Pranab says RTI made FM note public; refuses to comment
Finance minister Pranab Mukherjee today refused to comment on a letter sent by his ministry to Prime Minister Manmohan Singh on the 2G spectrum scam, saying he cannot make any remark on the matter is it is "subjudice". FM's noteworld Updated: Sep 22, 2011 12:48 IST
Finance minister Pranab Mukherjee on Thursday refused to comment on a letter sent by his ministry to Prime Minister Manmohan Singh on the 2G spectrum scam, saying he cannot make any remark on the matter is it is "subjudice".
"The matter is subjudice. I cannot make any comment on it. The whole matter is under the scrutiny of the Supreme Court of India. We cannot make any comment on any matter that is subjudice," Mukherjee, who is in New York to attend an India-US investor forum, told reporters.
Separately, while addressing Indian and American business leaders at a high-profile USIBC roundtable, Mukherjee said the finance ministry letter to the Prime Minister's Secretariat is out in the open only due to the Right to Information Act, which is one of the many steps the government has taken to flush out corruption and make governance transparent and accountable.
He said in the recent years, lot of authority has been given to the people of India through the RTI.
"In fact today a sensational news item has come and it is through the exercise of the RTI. A note was sent by minister of finance to Prime Minister. Somebody demanded through the use of RTI to have the copy of that note from the Prime Minister's Secretariat and... fact of the matter is somebody has produced that as a piece of evidence in a particular case," Mukherjee commented.
He said whether the letter can be used in such a manner or not "is a different story."
A Finance Ministry document submitted to the Supreme Court in India says the telecom ministry could have gone in for auction of 2G spectrum licenses had the then finance minister P Chidambaram insisted on this.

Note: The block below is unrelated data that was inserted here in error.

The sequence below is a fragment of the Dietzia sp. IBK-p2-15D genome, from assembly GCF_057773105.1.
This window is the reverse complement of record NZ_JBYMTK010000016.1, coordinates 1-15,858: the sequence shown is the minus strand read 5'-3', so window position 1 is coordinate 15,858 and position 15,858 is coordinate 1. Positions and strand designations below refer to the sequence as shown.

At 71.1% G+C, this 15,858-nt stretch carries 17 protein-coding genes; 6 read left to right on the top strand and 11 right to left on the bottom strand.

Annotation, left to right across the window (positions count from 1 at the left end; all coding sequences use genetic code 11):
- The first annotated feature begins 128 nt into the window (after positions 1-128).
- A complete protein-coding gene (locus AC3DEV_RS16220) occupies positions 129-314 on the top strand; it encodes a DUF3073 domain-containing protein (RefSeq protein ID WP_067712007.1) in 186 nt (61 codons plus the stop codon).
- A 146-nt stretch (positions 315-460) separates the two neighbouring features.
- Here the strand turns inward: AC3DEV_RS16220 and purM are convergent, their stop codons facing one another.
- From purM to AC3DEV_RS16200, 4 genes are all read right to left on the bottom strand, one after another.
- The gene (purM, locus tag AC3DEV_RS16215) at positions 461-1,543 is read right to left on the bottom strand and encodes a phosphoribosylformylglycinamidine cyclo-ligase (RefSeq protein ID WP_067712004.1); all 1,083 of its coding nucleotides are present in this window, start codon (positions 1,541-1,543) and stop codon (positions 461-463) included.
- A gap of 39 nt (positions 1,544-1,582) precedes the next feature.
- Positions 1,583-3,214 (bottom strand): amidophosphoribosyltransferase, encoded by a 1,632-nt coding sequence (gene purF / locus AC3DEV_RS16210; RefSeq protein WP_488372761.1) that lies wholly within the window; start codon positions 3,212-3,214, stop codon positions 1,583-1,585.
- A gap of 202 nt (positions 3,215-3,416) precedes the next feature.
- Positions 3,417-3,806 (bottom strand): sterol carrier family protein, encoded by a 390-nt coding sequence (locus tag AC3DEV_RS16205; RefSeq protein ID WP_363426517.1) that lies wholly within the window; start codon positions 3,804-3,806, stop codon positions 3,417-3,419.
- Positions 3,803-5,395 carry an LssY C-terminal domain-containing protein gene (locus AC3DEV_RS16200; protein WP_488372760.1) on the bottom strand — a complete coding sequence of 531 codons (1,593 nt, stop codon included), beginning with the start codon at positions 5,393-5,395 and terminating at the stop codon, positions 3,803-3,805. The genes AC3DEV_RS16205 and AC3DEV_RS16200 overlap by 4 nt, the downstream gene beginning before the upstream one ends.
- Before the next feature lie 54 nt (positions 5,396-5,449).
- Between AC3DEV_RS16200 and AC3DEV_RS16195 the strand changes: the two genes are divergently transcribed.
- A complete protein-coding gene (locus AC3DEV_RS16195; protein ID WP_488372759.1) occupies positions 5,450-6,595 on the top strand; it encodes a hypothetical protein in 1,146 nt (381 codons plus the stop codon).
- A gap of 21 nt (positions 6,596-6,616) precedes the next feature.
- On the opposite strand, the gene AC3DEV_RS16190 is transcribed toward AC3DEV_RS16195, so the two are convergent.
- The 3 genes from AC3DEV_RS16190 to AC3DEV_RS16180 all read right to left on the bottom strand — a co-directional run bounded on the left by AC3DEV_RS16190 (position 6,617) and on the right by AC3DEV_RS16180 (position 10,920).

"The point I am trying to make is these are rights of the citizens. Today even an individual citizen can demand what is being written in the file of the government, what notes or instructions the minister is giving or departmental secretary is giving," barring cases involving defence and national security.
"But in all other areas, this right is being very frequently exercised," Mukherjee said.
Mukherjee gave an extensive overview to his audience that comprised corporate honchos from India and the US, of the steps the Indian government has taken to tackle corruption, in the wake of the recent spurt in scams that have launched citizen movements across the country.
He said the Indian government has been putting into place a number of legislations to "strengthen the system of accountability and transparency both at the legislative and executive level."
He was quick to add that the government has not initiated these measures merely in response to the "agitation" that had engulfed the country but that these were in the works for quiet some time.
"It is not because of the agitation we have initiated these legislations. They were under the domain and under consideration of the government for quiet some time," he said, adding that one of such legislation is the Lokpal Bill which is to create an independent ombudsman having high authority to deal with all cases of allegations of corruption against civil servants, politicians, members of Parliament, ministers and the Prime Minister.
"That legislation is being worked out and is under the consideration of the standing committee. I hope we will get their recommendation in the next session."